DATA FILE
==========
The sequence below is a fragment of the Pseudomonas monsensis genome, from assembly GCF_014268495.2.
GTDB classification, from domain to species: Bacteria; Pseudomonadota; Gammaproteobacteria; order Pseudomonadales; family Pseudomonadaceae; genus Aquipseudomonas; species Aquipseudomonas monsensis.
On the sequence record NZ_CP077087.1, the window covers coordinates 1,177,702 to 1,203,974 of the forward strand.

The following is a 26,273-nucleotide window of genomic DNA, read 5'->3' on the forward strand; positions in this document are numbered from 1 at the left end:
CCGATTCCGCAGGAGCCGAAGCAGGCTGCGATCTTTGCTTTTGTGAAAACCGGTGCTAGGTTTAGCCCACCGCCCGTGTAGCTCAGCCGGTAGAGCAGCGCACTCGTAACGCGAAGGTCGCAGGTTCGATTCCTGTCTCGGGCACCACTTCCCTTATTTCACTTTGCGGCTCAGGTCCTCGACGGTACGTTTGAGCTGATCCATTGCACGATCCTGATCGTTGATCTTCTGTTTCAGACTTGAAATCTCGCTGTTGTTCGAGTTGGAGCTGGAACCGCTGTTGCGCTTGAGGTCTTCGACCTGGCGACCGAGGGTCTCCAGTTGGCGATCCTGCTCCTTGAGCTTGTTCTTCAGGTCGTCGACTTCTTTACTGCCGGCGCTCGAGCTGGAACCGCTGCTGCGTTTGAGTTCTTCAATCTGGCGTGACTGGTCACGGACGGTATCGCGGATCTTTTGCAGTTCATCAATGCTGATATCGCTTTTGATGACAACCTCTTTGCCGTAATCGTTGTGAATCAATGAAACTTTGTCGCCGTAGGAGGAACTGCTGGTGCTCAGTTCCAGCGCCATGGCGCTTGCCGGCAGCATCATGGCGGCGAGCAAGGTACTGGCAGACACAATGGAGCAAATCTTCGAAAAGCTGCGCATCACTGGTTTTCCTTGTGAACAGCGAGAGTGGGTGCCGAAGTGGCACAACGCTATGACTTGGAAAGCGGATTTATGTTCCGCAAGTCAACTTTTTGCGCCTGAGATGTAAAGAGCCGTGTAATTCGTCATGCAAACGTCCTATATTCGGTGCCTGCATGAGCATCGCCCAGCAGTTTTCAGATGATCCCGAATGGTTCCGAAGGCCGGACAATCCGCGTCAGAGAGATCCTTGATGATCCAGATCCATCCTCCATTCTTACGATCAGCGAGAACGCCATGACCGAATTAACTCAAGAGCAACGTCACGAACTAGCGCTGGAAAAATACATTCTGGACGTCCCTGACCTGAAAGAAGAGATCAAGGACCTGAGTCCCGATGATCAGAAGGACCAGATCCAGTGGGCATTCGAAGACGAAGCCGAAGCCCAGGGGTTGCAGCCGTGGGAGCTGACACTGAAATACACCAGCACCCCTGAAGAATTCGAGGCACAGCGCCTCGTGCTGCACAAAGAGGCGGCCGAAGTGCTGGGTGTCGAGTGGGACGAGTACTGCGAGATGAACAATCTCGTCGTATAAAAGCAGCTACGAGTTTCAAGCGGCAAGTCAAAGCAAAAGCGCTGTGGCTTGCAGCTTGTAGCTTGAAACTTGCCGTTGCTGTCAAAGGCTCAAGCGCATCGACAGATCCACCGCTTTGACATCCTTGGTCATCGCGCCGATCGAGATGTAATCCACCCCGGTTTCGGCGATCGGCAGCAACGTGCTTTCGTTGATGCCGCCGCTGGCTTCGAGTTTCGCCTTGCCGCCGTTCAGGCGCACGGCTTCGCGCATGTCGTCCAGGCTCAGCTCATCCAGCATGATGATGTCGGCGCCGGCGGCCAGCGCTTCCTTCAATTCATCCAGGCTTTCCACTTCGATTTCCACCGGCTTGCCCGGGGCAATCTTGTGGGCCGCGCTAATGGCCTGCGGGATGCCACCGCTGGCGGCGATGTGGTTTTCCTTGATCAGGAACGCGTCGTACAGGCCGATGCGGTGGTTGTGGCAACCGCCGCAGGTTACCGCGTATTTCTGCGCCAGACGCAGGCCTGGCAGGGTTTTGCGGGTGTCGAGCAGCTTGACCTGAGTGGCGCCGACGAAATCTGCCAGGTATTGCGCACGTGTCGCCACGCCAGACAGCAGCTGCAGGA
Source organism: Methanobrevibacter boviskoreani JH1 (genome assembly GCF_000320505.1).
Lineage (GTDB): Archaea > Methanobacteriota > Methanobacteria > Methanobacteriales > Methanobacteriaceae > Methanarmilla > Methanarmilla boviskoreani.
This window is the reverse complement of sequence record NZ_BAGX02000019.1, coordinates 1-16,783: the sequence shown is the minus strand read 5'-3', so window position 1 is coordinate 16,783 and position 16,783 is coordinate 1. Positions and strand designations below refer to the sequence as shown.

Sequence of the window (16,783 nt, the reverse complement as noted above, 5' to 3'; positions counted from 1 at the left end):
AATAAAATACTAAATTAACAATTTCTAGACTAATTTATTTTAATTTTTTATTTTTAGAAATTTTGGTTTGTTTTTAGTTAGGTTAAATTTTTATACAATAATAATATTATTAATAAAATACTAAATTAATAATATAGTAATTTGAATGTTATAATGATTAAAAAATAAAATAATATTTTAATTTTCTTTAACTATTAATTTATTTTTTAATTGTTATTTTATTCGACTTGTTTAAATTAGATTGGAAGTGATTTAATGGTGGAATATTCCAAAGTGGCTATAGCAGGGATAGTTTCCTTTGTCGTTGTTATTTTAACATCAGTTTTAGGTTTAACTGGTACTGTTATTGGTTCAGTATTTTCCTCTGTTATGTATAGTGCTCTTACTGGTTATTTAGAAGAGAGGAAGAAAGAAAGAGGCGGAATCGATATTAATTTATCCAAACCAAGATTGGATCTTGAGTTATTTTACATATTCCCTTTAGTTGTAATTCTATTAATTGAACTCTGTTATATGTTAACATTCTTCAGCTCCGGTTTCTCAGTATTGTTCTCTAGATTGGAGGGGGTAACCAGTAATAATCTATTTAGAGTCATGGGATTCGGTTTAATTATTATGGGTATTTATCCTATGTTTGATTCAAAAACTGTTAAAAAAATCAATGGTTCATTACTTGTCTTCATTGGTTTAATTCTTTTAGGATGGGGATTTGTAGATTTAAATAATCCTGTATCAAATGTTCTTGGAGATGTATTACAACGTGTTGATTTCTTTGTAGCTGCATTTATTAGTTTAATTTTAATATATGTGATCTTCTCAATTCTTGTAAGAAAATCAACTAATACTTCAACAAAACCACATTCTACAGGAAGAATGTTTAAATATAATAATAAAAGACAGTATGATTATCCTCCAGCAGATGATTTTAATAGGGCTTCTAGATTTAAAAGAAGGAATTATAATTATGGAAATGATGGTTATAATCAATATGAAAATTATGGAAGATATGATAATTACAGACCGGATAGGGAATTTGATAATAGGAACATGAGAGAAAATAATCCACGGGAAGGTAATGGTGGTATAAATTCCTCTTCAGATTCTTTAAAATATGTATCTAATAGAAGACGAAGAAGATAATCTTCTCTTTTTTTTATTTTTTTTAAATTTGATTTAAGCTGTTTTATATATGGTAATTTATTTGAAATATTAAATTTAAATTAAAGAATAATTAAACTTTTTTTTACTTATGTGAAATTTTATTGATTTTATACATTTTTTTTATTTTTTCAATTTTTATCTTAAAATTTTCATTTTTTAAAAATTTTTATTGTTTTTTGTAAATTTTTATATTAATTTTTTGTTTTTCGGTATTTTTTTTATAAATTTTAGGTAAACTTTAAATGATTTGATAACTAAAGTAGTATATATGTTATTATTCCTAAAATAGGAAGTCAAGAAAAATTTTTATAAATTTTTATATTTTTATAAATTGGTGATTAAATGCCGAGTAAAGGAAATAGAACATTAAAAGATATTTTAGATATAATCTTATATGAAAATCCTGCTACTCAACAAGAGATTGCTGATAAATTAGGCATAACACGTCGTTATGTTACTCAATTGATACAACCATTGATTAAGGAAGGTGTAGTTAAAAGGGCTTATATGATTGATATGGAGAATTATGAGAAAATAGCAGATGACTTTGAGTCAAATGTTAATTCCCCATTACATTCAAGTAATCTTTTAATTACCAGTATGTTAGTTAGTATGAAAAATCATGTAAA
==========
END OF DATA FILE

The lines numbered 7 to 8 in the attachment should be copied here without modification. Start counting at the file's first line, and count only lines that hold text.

Lineage (GTDB): Archaea > Methanobacteriota > Methanobacteria > Methanobacteriales > Methanobacteriaceae > Methanarmilla > Methanarmilla boviskoreani.
This window is the reverse complement of sequence record NZ_BAGX02000019.1, coordinates 1-16,783: the sequence shown is the minus strand read 5'-3', so window position 1 is coordinate 16,783 and position 16,783 is coordinate 1. Positions and strand designations below refer to the sequence as shown.